Confederate Civil War monuments in a Madison cemetery are being removed - Bring Me The News

Confederate Civil War monuments in a Madison cemetery are being removed

The mayor argued there's a difference between "remembrance of history and reverence of it."
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Some of the graves of Confederate soldiers in Forest Hill Cemetery.

Some of the graves of Confederate soldiers in Forest Hill Cemetery.

Calling the Civil War "an act of insurrection and treason and a defense of the deplorable practice of slavery," Madison's mayor has ordered the removal of two Confederate memorials in a city-owned cemetery.

When announcing his decision Thursday, Mayor Paul Soglin said the memorials in Forest Hill Cemetery are "connected" to those actions, "and we do not need them on City property."

The northernmost Confederate cemetery

Confederate Rest, as it's known, is a plot of land within Forest Hill Cemetery where 140 Confederate soldiers are buried. They were among the many Confederate soldiers held prisoner at Camp Randall during the Civil War, the city's website explains

Confederate Rest is referred to as the northernmost Confederate cemetery.

Findagrave.com lists all the soldiers – one was shot by a guard, the other 139 died from disease or injuries. The prisoners held there came from regiments based in Alabama, Arkansas, Louisiana, Mississippi and Tennessee.

The city has allowed volunteers to place Confederate flags there on Memorial Day only, the Wisconsin State Journal reported in 2015.

The monuments being removed

Within Forest Hill there are two monuments dedicated to those soldiers. Both will be removed, Soglin said.

One is a marker labeled as Confederate Rest (you can see a photo here via TripAdvisor), and remembers them as "valiant Confederate soldiers" and "unsung heroes, far from their homes."

That one is already gone. It was taken out Wednesday, Slogin told The Associated Press.

The other is a larger monument listing the names of all the dead soldiers, which Slogin noted "has not garnered as much attention." That one will require some machinery to get out, the AP reported.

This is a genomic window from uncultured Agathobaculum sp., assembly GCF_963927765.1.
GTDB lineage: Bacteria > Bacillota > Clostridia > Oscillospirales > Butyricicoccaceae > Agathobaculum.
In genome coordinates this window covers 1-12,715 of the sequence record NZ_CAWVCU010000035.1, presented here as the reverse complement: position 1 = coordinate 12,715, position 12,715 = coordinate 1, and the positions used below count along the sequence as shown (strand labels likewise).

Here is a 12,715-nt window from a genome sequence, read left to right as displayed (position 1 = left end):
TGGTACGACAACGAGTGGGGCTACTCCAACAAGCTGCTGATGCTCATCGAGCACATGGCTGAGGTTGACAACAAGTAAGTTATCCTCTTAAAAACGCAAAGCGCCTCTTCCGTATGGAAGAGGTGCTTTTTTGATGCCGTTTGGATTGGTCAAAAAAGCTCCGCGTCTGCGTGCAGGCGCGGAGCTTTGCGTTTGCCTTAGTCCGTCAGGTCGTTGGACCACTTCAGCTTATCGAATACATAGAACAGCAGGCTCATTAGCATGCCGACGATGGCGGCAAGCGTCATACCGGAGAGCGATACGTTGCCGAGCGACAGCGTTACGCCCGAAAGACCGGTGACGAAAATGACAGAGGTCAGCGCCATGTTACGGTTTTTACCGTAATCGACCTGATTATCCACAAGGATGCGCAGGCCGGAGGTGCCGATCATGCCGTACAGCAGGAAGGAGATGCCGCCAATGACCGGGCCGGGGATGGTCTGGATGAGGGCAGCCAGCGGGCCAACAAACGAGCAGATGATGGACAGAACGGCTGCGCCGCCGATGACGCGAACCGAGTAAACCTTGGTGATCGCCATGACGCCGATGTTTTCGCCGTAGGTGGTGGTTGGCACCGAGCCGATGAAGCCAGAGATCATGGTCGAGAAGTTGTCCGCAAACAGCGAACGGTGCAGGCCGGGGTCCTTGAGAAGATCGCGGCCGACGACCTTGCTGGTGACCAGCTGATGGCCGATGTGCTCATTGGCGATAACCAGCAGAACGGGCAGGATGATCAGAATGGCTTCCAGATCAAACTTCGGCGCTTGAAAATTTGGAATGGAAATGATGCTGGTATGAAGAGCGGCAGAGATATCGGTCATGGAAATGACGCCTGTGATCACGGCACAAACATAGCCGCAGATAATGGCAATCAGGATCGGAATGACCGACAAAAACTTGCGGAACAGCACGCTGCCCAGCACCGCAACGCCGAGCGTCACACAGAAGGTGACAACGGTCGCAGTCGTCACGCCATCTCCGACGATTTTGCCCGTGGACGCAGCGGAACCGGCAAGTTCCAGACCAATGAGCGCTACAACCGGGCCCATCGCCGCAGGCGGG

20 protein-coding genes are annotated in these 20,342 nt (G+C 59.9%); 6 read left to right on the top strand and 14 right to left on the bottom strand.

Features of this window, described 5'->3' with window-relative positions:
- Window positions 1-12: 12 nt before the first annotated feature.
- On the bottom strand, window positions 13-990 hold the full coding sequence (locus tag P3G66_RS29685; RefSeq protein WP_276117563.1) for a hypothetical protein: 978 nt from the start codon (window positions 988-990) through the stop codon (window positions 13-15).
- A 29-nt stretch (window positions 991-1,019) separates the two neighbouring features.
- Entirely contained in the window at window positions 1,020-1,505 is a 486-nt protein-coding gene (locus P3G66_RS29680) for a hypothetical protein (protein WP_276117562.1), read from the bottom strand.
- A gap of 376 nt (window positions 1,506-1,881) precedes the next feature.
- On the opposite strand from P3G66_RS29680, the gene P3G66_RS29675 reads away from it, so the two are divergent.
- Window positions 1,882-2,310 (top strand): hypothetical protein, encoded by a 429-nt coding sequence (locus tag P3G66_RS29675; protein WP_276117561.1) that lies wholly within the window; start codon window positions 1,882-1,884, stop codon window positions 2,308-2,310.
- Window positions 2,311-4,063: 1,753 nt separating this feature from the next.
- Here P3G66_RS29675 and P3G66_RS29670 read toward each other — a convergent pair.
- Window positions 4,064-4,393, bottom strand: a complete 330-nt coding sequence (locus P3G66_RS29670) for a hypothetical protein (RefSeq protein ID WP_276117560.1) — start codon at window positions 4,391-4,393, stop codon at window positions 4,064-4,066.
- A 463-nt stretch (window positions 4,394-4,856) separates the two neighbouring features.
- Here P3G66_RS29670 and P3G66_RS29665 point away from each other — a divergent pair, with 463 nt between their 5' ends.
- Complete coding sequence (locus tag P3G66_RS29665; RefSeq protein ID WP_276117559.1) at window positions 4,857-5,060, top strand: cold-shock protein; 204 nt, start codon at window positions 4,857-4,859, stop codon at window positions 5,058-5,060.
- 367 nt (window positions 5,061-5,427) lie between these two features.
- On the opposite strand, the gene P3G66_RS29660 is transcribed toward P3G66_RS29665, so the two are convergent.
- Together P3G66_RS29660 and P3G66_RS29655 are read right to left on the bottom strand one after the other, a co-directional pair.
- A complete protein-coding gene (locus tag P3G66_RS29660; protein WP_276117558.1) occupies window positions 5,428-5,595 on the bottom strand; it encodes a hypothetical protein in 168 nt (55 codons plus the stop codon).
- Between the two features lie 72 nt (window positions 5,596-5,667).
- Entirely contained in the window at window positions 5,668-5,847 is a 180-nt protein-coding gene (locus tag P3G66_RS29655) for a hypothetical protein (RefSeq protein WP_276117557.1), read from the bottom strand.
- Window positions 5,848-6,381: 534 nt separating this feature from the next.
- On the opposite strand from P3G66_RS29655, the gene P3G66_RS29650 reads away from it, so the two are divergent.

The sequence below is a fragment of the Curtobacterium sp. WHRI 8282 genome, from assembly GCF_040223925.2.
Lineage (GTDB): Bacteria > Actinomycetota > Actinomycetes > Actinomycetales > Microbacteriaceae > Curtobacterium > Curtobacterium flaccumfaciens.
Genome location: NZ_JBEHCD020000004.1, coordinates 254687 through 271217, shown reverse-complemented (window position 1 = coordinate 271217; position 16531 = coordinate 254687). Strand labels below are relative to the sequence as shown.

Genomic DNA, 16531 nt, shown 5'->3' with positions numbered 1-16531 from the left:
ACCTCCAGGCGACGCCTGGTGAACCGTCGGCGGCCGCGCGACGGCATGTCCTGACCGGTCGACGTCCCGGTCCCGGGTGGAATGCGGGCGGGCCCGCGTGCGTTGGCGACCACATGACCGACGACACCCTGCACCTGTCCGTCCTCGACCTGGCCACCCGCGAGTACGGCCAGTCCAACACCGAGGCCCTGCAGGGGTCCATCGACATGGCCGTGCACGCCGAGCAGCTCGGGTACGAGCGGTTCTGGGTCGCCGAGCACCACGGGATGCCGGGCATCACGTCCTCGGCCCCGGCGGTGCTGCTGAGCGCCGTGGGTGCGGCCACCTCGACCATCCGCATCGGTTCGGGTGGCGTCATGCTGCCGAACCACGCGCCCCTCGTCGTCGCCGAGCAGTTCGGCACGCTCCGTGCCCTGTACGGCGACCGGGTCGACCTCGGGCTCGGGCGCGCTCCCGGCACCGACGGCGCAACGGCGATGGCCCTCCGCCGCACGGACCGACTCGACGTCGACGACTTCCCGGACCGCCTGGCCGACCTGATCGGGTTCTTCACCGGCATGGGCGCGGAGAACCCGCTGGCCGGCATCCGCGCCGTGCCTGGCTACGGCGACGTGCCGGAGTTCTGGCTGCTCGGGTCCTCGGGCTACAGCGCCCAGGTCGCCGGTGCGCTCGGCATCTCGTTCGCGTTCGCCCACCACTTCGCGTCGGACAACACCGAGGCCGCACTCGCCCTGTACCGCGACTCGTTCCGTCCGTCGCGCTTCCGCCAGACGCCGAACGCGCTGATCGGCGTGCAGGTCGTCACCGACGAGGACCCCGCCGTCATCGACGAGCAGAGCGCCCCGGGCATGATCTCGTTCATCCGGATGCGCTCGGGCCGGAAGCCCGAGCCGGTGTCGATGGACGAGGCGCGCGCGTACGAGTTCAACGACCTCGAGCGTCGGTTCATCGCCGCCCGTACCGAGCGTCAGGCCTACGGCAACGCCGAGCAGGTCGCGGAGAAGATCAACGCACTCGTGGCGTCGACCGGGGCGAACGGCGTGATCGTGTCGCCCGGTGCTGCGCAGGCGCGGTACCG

Why the mayor made the decision

The monuments – which are owned by the city – "will not erase our shared history," Slogin said, arguing there is a difference between "remembrance of history and reverence of it."

"The Confederacy’s legacy will be with us, whether we memorialize it in marble or not," he said. 

He also emphasized there will be "no disrespect to the dead with the removal of the plaque and stone," and told the AP a proper marker with the soldiers' names will be installed – but without that positive language.

The decision comes after a weekend of violence in Charlottesville, when protesters of a white nationalist demonstration were hit by a car. One person died and 19 others were injured.

The "Unite the Right" rally, which attracted neo-Nazis and Ku Klux Klan members, was organized in part to protest the removal of a statue of Confederate General Robert E. Lee. 

The New York Times reports at least 16 Confederate monuments have been taken down throughout the country in the past week. And there are proposals to remove 18 others.

"In Madison, we join our brothers and sisters around the country to prove that we as a people are able to acknowledge, understand, reconcile, and most importantly, choose a better future for ourselves," Slogin said.

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